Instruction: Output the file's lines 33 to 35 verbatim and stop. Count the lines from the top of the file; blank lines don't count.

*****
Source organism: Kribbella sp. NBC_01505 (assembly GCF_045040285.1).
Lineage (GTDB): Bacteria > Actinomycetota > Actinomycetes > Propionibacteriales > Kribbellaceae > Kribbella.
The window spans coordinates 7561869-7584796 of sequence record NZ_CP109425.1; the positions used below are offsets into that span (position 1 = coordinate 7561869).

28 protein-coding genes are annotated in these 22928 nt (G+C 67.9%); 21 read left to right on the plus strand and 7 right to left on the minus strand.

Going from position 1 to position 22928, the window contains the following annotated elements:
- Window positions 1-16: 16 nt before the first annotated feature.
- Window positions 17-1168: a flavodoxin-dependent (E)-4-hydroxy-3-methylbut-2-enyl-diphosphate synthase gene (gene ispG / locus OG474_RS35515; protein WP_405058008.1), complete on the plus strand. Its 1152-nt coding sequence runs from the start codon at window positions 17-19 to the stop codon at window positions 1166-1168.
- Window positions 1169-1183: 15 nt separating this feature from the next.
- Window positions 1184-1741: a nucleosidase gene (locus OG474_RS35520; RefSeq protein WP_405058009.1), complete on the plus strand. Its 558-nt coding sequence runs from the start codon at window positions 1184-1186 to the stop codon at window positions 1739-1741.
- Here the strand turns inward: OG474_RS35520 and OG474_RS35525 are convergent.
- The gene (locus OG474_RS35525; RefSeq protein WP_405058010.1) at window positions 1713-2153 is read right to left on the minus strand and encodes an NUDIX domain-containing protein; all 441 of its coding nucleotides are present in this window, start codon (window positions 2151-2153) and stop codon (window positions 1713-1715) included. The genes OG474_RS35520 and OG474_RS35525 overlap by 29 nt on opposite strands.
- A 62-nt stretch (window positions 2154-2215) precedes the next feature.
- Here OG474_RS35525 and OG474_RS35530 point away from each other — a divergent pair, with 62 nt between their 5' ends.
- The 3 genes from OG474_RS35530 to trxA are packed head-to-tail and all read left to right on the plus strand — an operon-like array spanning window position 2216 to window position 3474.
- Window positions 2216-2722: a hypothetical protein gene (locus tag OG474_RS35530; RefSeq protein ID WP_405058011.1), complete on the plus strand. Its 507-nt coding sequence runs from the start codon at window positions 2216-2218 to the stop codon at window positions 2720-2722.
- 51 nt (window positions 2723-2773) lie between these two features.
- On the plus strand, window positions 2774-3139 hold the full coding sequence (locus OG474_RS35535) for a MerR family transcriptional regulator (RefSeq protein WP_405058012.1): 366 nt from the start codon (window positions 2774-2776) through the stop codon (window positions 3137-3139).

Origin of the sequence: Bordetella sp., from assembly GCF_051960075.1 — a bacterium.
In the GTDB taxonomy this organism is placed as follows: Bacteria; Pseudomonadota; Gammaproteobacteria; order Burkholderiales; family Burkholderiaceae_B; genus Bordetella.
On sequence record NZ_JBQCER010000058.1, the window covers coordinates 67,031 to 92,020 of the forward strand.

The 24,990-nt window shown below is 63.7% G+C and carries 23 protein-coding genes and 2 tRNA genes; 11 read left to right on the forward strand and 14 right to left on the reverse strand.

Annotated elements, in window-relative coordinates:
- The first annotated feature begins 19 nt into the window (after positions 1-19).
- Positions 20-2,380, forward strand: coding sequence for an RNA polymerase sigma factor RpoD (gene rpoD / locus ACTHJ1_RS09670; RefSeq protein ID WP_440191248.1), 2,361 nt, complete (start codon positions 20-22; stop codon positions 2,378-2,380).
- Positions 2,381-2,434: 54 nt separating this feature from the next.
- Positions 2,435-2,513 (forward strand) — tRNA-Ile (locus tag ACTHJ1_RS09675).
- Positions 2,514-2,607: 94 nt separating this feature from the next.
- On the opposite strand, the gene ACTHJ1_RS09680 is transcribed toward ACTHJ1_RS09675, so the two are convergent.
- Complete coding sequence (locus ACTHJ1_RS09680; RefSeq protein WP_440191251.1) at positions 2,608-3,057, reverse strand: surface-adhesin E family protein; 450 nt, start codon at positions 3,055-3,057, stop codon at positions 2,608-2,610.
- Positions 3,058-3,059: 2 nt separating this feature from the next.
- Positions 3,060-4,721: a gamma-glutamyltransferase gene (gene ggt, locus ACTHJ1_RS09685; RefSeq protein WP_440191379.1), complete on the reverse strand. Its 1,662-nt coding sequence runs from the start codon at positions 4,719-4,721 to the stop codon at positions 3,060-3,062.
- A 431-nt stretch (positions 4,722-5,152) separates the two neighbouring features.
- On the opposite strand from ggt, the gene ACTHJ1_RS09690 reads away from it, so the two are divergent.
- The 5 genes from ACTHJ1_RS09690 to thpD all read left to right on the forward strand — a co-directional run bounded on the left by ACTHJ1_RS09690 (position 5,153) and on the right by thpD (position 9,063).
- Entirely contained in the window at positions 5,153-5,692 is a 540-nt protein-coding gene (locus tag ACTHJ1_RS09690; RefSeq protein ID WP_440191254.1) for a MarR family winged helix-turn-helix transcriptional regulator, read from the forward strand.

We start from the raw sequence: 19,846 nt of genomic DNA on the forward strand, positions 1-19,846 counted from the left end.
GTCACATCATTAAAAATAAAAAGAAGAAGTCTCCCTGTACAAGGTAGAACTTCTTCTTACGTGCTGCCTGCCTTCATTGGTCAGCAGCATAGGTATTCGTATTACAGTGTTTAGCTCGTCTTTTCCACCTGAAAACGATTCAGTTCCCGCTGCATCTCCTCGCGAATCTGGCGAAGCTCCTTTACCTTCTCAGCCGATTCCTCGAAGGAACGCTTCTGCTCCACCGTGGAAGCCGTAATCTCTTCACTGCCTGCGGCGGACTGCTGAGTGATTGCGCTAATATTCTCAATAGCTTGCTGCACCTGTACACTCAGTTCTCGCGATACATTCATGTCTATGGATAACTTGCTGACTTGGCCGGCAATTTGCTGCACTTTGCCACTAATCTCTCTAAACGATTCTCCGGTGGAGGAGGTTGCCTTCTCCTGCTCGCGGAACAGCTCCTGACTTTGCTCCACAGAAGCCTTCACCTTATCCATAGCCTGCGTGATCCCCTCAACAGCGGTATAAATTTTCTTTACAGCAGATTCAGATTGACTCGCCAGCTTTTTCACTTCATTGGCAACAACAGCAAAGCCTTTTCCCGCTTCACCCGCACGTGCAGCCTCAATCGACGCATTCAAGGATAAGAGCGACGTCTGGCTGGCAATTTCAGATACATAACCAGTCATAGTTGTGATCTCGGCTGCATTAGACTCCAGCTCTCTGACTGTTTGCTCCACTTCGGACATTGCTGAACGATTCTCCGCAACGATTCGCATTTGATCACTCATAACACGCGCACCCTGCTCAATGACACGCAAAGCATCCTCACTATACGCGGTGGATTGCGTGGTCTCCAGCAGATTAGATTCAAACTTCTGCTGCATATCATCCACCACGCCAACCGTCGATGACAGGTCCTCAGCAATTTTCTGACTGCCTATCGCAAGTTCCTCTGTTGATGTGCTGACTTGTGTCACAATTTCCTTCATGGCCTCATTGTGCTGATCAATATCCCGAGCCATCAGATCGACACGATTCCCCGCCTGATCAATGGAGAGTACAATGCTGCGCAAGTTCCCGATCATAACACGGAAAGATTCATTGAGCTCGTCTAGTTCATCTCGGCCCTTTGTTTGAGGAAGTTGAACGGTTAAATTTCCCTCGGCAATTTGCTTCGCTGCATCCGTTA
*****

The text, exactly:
- On the opposite strand from ggt, the gene ACTHJ1_RS09690 reads away from it, so the two are divergent.
- The 5 genes from ACTHJ1_RS09690 to thpD all read left to right on the forward strand — a co-directional run bounded on the left by ACTHJ1_RS09690 (position 5,153) and on the right by thpD (position 9,063).
- Entirely contained in the window at positions 5,153-5,692 is a 540-nt protein-coding gene (locus tag ACTHJ1_RS09690; RefSeq protein ID WP_440191254.1) for a MarR family winged helix-turn-helix transcriptional regulator, read from the forward strand.